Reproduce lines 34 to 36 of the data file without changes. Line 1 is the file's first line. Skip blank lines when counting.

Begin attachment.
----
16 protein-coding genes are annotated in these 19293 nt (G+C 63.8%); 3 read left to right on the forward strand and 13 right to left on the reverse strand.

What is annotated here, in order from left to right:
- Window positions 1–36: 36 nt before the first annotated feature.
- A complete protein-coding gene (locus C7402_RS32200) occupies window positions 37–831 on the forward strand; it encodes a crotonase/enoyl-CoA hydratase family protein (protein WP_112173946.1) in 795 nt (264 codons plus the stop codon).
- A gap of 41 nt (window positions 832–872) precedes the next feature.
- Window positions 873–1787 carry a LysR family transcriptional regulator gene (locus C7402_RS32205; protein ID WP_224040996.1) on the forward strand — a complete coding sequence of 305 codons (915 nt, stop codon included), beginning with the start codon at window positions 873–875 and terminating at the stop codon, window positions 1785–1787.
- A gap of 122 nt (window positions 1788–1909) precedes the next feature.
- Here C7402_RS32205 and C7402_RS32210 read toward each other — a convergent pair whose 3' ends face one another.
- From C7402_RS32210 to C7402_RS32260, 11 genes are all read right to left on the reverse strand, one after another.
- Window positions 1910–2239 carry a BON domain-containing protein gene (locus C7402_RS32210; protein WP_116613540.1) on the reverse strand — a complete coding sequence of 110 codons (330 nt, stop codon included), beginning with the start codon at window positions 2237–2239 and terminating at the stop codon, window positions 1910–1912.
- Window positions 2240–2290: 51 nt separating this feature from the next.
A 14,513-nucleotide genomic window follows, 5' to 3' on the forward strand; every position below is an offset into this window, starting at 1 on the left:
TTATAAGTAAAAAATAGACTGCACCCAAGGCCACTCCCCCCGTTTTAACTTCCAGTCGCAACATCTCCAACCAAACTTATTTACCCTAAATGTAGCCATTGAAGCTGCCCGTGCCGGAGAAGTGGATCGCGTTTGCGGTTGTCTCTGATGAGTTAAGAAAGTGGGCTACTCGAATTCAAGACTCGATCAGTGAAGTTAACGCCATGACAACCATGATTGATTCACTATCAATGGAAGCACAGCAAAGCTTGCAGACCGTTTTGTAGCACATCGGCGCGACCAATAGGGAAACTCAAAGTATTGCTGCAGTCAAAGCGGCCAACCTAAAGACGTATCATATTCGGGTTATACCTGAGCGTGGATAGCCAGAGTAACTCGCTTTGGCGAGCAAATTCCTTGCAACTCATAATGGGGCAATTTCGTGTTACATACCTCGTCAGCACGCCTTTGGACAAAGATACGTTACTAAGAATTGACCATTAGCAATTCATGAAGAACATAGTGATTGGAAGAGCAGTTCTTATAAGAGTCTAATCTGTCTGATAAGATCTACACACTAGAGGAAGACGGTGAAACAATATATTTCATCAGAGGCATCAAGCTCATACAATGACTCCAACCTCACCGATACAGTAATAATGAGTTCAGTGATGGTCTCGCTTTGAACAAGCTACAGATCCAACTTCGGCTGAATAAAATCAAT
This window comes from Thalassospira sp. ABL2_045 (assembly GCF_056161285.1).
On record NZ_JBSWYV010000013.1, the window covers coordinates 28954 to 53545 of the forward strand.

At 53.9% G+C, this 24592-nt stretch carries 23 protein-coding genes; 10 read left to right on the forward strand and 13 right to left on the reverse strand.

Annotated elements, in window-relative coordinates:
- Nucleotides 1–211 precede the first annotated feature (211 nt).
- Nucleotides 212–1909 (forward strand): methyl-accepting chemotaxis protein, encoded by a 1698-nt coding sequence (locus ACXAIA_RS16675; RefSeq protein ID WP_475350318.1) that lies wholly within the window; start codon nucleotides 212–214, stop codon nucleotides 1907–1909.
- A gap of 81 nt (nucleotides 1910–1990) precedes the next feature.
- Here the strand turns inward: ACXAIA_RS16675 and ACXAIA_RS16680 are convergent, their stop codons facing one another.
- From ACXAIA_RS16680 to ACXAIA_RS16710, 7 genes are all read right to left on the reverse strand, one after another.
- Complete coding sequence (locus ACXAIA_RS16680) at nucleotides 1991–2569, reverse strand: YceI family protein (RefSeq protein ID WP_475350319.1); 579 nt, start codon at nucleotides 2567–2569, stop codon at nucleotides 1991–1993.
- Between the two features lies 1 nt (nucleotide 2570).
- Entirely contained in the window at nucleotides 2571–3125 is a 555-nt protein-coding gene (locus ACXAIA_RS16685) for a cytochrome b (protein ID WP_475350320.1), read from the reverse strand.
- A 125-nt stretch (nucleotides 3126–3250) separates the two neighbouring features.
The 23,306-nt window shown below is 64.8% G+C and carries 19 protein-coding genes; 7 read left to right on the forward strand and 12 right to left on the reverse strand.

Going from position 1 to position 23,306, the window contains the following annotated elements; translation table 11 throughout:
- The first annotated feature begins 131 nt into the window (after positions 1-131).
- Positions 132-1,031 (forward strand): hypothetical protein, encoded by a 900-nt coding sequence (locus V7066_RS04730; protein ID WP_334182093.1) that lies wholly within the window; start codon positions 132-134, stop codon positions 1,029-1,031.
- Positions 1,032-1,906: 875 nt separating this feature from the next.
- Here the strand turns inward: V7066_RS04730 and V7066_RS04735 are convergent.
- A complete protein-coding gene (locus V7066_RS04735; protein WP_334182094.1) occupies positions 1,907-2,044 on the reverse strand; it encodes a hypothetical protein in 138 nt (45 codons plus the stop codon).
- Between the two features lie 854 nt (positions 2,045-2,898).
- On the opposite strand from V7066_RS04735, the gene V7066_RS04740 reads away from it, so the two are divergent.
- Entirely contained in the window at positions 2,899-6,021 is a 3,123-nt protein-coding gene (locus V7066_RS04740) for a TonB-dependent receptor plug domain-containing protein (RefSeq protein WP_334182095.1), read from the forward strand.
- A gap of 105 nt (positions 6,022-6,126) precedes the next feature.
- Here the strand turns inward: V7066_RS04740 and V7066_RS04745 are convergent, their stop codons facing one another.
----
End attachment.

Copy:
- Between the two features lie 854 nt (positions 2,045-2,898).
- On the opposite strand from V7066_RS04735, the gene V7066_RS04740 reads away from it, so the two are divergent.
- Entirely contained in the window at positions 2,899-6,021 is a 3,123-nt protein-coding gene (locus V7066_RS04740) for a TonB-dependent receptor plug domain-containing protein (RefSeq protein WP_334182095.1), read from the forward strand.